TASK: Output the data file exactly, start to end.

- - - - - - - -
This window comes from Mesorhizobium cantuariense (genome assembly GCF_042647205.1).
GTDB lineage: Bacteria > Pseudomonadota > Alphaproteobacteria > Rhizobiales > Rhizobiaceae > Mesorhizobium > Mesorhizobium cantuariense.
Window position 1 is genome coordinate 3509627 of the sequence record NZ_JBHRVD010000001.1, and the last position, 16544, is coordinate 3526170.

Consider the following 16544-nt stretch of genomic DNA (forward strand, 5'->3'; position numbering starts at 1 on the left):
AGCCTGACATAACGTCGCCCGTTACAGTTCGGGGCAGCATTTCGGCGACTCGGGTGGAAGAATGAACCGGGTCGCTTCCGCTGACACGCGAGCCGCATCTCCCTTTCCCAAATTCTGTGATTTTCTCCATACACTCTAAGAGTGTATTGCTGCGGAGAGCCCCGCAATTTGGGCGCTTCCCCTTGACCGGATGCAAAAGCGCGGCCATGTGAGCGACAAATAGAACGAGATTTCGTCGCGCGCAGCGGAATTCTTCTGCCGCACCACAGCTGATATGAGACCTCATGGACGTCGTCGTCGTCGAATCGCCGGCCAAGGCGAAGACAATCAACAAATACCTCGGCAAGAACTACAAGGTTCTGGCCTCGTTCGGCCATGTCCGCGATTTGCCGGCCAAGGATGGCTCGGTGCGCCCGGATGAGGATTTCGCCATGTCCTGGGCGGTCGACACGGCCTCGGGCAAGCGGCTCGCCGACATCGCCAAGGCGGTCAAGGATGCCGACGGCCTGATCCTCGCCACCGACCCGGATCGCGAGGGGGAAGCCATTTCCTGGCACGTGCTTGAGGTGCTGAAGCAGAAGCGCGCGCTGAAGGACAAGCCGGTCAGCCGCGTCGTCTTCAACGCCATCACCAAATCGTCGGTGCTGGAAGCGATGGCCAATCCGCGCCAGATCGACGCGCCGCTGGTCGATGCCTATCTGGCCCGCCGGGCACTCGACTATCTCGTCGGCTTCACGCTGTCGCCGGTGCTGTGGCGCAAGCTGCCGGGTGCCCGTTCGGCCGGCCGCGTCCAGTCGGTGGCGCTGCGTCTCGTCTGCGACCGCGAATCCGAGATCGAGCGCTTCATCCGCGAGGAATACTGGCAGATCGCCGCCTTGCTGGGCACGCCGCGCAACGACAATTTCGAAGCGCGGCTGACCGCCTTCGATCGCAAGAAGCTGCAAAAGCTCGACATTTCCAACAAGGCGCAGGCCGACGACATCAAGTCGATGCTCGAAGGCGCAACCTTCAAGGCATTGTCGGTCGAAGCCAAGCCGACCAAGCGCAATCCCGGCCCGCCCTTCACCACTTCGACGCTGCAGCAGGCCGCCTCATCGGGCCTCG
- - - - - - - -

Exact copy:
This window comes from Mesorhizobium cantuariense (genome assembly GCF_042647205.1).
GTDB lineage: Bacteria > Pseudomonadota > Alphaproteobacteria > Rhizobiales > Rhizobiaceae > Mesorhizobium > Mesorhizobium cantuariense.
Window position 1 is genome coordinate 3509627 of the sequence record NZ_JBHRVD010000001.1, and the last position, 16544, is coordinate 3526170.

Consider the following 16544-nt stretch of genomic DNA (forward strand, 5'->3'; position numbering starts at 1 on the left):
AGCCTGACATAACGTCGCCCGTTACAGTTCGGGGCAGCATTTCGGCGACTCGGGTGGAAGAATGAACCGGGTCGCTTCCGCTGACACGCGAGCCGCATCTCCCTTTCCCAAATTCTGTGATTTTCTCCATACACTCTAAGAGTGTATTGCTGCGGAGAGCCCCGCAATTTGGGCGCTTCCCCTTGACCGGATGCAAAAGCGCGGCCATGTGAGCGACAAATAGAACGAGATTTCGTCGCGCGCAGCGGAATTCTTCTGCCGCACCACAGCTGATATGAGACCTCATGGACGTCGTCGTCGTCGAATCGCCGGCCAAGGCGAAGACAATCAACAAATACCTCGGCAAGAACTACAAGGTTCTGGCCTCGTTCGGCCATGTCCGCGATTTGCCGGCCAAGGATGGCTCGGTGCGCCCGGATGAGGATTTCGCCATGTCCTGGGCGGTCGACACGGCCTCGGGCAAGCGGCTCGCCGACATCGCCAAGGCGGTCAAGGATGCCGACGGCCTGATCCTCGCCACCGACCCGGATCGCGAGGGGGAAGCCATTTCCTGGCACGTGCTTGAGGTGCTGAAGCAGAAGCGCGCGCTGAAGGACAAGCCGGTCAGCCGCGTCGTCTTCAACGCCATCACCAAATCGTCGGTGCTGGAAGCGATGGCCAATCCGCGCCAGATCGACGCGCCGCTGGTCGATGCCTATCTGGCCCGCCGGGCACTCGACTATCTCGTCGGCTTCACGCTGTCGCCGGTGCTGTGGCGCAAGCTGCCGGGTGCCCGTTCGGCCGGCCGCGTCCAGTCGGTGGCGCTGCGTCTCGTCTGCGACCGCGAATCCGAGATCGAGCGCTTCATCCGCGAGGAATACTGGCAGATCGCCGCCTTGCTGGGCACGCCGCGCAACGACAATTTCGAAGCGCGGCTGACCGCCTTCGATCGCAAGAAGCTGCAAAAGCTCGACATTTCCAACAAGGCGCAGGCCGACGACATCAAGTCGATGCTCGAAGGCGCAACCTTCAAGGCATTGTCGGTCGAAGCCAAGCCGACCAAGCGCAATCCCGGCCCGCCCTTCACCACTTCGACGCTGCAGCAGGCCGCCTCATCGGGCCTCG